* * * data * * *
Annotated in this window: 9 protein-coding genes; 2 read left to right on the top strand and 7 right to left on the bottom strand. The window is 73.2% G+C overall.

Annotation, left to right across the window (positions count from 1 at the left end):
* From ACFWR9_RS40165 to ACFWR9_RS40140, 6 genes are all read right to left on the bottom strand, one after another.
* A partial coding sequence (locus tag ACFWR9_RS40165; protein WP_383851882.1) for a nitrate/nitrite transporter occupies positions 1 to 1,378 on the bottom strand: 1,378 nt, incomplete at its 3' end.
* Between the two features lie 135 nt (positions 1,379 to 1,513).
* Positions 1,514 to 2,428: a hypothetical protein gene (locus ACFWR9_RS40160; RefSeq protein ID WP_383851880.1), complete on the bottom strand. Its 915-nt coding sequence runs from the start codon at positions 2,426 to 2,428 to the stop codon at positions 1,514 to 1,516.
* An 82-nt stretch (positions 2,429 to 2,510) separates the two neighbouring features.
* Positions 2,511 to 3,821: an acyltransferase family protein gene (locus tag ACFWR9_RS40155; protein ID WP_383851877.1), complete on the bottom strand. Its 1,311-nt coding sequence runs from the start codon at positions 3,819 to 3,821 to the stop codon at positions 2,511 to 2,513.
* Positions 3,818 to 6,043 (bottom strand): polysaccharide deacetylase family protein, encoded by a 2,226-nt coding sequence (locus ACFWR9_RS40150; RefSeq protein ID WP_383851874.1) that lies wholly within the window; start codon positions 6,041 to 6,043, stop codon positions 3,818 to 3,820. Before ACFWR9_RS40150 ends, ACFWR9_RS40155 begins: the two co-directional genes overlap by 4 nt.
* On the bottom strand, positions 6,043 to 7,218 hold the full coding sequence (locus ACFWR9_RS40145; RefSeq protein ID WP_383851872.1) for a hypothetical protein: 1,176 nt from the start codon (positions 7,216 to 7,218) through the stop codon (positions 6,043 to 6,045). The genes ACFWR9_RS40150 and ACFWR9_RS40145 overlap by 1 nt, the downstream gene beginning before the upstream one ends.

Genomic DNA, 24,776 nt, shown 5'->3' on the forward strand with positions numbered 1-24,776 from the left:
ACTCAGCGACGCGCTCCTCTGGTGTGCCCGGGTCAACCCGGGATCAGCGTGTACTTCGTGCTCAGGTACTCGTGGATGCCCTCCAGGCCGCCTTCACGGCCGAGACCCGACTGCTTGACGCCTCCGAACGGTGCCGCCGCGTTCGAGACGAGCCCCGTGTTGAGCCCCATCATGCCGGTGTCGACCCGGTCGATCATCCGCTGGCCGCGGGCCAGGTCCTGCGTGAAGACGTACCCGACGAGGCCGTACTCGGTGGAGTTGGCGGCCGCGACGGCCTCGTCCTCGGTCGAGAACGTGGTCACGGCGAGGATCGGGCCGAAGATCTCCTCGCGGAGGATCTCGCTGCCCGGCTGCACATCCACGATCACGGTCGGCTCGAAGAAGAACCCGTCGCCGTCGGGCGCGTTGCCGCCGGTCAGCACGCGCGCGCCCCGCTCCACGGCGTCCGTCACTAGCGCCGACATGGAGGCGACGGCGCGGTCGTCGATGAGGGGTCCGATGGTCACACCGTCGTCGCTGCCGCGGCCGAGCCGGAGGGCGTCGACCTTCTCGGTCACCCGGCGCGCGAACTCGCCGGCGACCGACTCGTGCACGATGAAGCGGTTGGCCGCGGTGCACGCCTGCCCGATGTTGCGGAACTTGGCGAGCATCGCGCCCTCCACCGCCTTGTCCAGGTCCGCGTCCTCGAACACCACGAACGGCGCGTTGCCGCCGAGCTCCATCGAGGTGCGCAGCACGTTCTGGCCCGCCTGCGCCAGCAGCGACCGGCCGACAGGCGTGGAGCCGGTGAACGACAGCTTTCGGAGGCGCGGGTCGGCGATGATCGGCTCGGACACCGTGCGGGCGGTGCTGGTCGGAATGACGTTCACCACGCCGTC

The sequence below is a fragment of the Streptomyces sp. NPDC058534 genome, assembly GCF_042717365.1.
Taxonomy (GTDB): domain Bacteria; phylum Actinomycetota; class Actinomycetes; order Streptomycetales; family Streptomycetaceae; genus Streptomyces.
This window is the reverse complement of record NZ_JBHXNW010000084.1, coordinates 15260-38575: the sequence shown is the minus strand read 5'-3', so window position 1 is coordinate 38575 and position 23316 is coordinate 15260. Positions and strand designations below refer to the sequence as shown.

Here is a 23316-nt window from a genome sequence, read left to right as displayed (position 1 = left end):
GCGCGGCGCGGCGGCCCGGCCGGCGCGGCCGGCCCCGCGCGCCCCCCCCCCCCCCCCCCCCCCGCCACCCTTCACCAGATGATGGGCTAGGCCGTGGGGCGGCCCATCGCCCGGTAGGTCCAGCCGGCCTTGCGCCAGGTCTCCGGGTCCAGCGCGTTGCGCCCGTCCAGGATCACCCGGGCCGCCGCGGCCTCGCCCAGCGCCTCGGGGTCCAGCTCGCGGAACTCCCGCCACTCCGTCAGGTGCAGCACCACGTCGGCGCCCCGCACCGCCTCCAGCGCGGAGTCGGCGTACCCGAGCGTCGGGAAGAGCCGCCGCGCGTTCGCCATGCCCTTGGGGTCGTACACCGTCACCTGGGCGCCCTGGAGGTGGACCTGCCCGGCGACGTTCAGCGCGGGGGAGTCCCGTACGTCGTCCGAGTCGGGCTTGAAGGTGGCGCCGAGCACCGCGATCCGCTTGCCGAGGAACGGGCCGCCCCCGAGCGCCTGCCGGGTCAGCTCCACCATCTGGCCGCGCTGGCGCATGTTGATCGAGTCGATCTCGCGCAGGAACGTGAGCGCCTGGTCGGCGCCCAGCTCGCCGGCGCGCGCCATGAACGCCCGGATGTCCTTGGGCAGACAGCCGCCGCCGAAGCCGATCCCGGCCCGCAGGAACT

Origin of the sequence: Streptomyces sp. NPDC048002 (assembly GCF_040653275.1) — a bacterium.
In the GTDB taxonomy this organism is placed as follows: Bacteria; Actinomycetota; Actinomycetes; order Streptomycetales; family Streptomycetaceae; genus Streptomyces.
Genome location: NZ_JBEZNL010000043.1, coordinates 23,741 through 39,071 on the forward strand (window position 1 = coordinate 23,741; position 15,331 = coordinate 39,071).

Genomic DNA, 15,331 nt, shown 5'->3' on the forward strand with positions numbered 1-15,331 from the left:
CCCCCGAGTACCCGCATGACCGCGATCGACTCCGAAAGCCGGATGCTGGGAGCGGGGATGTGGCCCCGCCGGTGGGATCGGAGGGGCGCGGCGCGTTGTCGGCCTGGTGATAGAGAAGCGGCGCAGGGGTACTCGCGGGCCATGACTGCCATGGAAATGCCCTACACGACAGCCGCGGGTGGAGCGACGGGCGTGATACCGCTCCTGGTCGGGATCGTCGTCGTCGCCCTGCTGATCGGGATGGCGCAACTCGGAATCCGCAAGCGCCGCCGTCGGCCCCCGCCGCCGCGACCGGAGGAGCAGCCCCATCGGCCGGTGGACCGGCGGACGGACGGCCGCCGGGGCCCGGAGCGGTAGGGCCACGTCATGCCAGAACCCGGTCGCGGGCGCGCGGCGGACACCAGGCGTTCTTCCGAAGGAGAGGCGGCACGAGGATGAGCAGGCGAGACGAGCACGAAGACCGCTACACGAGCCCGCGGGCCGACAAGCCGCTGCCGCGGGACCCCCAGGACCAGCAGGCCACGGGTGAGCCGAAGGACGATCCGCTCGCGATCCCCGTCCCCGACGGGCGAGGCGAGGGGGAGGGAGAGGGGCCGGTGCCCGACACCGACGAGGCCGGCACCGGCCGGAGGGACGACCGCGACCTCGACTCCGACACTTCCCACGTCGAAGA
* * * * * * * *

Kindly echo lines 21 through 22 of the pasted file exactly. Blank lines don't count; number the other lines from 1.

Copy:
Genomic DNA, 15,331 nt, shown 5'->3' on the forward strand with positions numbered 1-15,331 from the left:
CCCCCGAGTACCCGCATGACCGCGATCGACTCCGAAAGCCGGATGCTGGGAGCGGGGATGTGGCCCCGCCGGTGGGATCGGAGGGGCGCGGCGCGTTGTCGGCCTGGTGATAGAGAAGCGGCGCAGGGGTACTCGCGGGCCATGACTGCCATGGAAATGCCCTACACGACAGCCGCGGGTGGAGCGACGGGCGTGATACCGCTCCTGGTCGGGATCGTCGTCGTCGCCCTGCTGATCGGGATGGCGCAACTCGGAATCCGCAAGCGCCGCCGTCGGCCCCCGCCGCCGCGACCGGAGGAGCAGCCCCATCGGCCGGTGGACCGGCGGACGGACGGCCGCCGGGGCCCGGAGCGGTAGGGCCACGTCATGCCAGAACCCGGTCGCGGGCGCGCGGCGGACACCAGGCGTTCTTCCGAAGGAGAGGCGGCACGAGGATGAGCAGGCGAGACGAGCACGAAGACCGCTACACGAGCCCGCGGGCCGACAAGCCGCTGCCGCGGGACCCCCAGGACCAGCAGGCCACGGGTGAGCCGAAGGACGATCCGCTCGCGATCCCCGTCCCCGACGGGCGAGGCGAGGGGGAGGGAGAGGGGCCGGTGCCCGACACCGACGAGGCCGGCACCGGCCGGAGGGACGACCGCGACCTCGACTCCGACACTTCCCACGTCGAAGA